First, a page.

The Presbyterian Church USA is famous for its 1993 conference, cosponsored with the United Methodist Church, the Evangelical Lutheran Church in America and other mainline churches, in which participants "reimagined" God as "Our Maker Sophia" and held a feminist-inspired "milk and honey" ritual designed to replace traditional bread-and-wine Communion.
As if to one-up the Presbyterians in jettisoning age-old elements of Christian belief, the Episcopalians at Columbus overwhelmingly refused even to consider a resolution affirming that Jesus Christ is Lord. When a Christian church cannot bring itself to endorse a bedrock Christian theological statement repeatedly found in the New Testament, it is not a serious Christian church. It's a Church of What's Happening Now, conferring a feel-good imprimatur on whatever the liberal elements of secular society deem permissible or politically correct.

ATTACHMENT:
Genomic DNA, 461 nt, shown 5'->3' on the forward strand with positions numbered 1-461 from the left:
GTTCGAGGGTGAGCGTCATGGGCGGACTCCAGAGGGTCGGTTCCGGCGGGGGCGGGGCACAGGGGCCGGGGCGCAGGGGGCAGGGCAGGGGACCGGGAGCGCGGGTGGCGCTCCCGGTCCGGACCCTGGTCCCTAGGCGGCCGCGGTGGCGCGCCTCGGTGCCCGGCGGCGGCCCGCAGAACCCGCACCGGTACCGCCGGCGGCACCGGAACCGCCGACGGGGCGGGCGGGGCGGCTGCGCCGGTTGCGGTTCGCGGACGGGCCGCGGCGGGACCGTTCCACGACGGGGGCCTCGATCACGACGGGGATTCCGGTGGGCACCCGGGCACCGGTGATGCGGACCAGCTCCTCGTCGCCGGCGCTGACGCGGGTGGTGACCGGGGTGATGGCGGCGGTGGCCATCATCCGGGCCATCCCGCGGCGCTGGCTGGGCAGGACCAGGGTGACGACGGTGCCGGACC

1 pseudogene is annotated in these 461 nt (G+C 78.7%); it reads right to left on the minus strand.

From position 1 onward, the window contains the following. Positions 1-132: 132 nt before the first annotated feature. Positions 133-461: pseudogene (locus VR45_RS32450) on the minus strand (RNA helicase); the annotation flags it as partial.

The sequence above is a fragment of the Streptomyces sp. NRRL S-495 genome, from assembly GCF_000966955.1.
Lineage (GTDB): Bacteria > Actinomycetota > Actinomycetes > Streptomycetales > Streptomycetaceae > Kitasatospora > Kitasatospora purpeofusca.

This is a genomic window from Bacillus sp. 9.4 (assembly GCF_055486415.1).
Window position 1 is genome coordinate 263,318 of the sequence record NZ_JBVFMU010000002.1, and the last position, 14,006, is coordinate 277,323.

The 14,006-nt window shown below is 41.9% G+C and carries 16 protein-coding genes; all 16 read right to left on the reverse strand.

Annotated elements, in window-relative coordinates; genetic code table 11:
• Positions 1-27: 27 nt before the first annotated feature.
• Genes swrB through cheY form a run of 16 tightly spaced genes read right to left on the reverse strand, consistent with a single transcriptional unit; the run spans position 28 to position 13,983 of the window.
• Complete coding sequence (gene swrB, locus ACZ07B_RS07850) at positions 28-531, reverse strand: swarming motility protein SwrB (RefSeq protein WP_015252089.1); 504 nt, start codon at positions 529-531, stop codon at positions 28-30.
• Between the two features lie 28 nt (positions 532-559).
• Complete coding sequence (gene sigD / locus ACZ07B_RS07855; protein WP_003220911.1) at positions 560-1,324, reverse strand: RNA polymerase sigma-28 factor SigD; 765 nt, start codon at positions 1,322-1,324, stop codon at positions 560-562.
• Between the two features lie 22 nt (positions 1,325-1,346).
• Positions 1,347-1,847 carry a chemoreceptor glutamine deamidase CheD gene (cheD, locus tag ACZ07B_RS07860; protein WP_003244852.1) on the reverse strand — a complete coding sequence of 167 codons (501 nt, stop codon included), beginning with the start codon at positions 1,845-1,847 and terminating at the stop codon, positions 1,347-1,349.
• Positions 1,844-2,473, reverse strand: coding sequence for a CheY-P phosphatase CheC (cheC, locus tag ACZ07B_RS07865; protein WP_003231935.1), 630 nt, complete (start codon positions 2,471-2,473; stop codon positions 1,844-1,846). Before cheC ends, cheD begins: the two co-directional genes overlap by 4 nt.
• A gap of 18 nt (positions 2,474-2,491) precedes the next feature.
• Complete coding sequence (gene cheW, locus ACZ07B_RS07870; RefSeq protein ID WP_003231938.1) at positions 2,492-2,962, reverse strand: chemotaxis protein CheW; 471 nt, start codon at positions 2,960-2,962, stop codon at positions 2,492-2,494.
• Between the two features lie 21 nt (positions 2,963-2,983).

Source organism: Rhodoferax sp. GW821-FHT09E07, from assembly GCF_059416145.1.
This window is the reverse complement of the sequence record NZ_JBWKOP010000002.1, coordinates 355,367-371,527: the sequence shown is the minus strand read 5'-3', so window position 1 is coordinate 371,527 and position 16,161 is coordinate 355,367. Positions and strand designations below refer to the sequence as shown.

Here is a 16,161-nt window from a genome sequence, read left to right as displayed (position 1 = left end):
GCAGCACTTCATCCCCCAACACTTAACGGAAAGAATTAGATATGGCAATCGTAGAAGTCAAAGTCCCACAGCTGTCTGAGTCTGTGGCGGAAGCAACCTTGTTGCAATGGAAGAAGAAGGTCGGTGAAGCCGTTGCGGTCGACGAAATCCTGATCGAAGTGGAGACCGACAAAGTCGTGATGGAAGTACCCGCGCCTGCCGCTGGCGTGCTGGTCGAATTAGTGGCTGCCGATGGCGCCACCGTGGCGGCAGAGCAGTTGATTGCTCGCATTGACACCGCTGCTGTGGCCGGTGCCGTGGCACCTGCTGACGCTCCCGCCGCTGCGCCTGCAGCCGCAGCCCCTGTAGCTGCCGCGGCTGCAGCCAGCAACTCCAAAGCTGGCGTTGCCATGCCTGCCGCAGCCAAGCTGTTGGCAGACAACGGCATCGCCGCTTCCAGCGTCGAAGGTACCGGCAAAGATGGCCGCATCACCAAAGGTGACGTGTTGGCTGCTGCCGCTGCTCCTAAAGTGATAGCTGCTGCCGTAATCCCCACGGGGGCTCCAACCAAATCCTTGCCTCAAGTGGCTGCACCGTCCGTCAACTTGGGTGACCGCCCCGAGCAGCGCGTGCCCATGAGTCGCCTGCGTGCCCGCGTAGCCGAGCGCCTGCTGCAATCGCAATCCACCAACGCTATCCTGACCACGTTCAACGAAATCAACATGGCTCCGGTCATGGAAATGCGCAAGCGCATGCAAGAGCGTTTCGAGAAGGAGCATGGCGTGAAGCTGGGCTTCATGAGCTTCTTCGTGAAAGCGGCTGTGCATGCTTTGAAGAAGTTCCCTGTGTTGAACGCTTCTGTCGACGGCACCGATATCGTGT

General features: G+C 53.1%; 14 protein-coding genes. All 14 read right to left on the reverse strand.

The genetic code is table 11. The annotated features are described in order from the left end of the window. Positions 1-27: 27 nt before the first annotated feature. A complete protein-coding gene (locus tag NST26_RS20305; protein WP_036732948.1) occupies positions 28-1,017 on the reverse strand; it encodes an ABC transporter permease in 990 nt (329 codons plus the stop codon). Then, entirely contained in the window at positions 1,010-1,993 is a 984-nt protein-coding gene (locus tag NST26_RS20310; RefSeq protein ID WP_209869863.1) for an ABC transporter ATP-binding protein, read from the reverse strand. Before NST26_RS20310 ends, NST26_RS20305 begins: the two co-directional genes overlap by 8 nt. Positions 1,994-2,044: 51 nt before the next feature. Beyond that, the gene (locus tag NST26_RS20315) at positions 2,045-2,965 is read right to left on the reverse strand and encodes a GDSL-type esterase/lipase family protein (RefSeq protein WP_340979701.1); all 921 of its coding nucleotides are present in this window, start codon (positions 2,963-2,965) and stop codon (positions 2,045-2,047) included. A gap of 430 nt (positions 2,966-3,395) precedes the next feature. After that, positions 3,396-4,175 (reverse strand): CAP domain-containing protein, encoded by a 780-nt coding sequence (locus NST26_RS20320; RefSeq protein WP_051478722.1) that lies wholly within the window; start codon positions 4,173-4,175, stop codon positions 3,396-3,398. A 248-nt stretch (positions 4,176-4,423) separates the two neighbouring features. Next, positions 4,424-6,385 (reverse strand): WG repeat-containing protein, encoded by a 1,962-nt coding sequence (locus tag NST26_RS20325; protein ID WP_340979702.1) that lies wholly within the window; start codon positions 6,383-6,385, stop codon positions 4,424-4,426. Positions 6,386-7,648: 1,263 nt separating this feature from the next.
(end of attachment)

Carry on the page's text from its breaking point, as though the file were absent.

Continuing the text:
On a related note, the BBC is reporting that the Church of England, at a recent meeting of its ruling body in York, is reversing 2,000 years of history by interpreting the Bible in such a way as to allow ordination of women bishops.
The Washington Post ran a brief article on blogger-pastors, and speculating whether the blogger phenomenon is comparable to a new Reformation or traveling Wesley's 250,000 miles on horseback with a click of a mouse. Al Mohler is thinking about apologetics in a postmodern era where truth has little currency. Historian Mark Noll recalls a time when the KJV used to be our common text and provider of cultural lexicon. Russell Moore reflects further on how the loss of the KJV produces a certain loss of intergenerational connectedness.